The Village Store, with its dim fluorescent lights, creaky floors, and expired milk, seems to stay open solely from selling coffee, Mountain Dew, and condoms. As I walk to the cashier, an old man follows me, and with a raspy voice and a dirty-toothed smirk asks, “How are you doing?” My heartbeat makes my whole body tremble and my imagination rushes to the worst: he watches gross videos online, drinks alone every night, and loiters in the back of the store waiting to pounce on his teenage prey.
His greeting reeks of predatory intentions. I think of him as a rabid dog. I can’t imagine him having a granddaughter my age and is worried about me driving in the snow. It’s good that I assume he’s a creep; it protects me. Perhaps this assumption is limiting. Like the female in Robert Frost’s “The Subverted Flower,” I fail to see that he is something “other than base and fetid.” In the context of this poem, I was the flower, and the old man the beast with foam dripping from his chin. For two-thirds of the poem, Frost depicts the male as imposing. He shamelessly prowls on the female, committing some form of sexual violation. But in the last third, Frost recognizes the female’s indifference; she failed to see beyond his rotten and assertive actions, and her evasiveness exaggerates his predation.
In “So Much Water So Close to Home,” Raymond Carver uses subtle tactics to make the reader empathize with the protagonist. The entire story is told from Claire’s perspective of overcast unsettlement. She too fears sexual violation. When Claire pulls over after slowing and speeding up at the wrong times, the man who’s been driving behind her pulls over and raps on the glass. Luckily, Claire has locked the doors and rolled up the windows. The man asks her repeatedly if she’s okay, even after Claire responds with shaking her head and telling him to go away. He calls “Sugar” and tells her to open the door. The passage ends with Claire’s narration of: “He looks at my breasts, my legs. I can tell that’s what he’s doing” to further imply that this man is dangerous.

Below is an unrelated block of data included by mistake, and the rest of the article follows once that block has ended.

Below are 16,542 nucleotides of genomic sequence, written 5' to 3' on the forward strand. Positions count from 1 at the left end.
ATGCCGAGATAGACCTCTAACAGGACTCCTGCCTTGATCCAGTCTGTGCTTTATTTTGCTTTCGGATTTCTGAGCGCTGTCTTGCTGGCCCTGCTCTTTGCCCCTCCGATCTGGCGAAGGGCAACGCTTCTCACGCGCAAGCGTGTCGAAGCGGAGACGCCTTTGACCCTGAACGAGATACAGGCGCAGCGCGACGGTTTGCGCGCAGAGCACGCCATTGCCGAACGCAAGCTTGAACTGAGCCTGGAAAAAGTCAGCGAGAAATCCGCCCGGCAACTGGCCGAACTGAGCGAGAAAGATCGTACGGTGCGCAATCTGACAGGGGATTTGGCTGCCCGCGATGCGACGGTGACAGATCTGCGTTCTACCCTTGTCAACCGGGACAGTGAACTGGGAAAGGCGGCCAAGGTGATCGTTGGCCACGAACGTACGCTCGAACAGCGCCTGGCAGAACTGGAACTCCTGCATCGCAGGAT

The assumptions made by the reader are in light of Claire’s instinctual fear. Automatically, I felt disturbed and scared. My heart started beating rapidly as if I was in the situation myself, and I wasn’t sure if I could continue reading. I never considered the man to be someone who probably, out of concern, pulled over and was genuinely worried about Claire’s wellbeing. Carver then dropped this scene and skipped to the next, leaving things up to question. By doing so, he furthers the reader’s sense of worry for Claire, bringing us farther from empathizing with the other, male character. Though her fear is warranted, it is at the expense of seeing this man with good intentions.
It is no coincidence that fear prevails in all of these situations. Women have been told to be fearful when men approach them without asking. It is important, though, to recognize these assumptions’ apathy. Fear is crucial, for it allows one to anticipate true danger. However, when fear is constant, it leaves no room for good intentions, and reduces others to only their worst characteristics. Society implants this fear in women, preventing neither the woman nor the person she fears to interact wholly.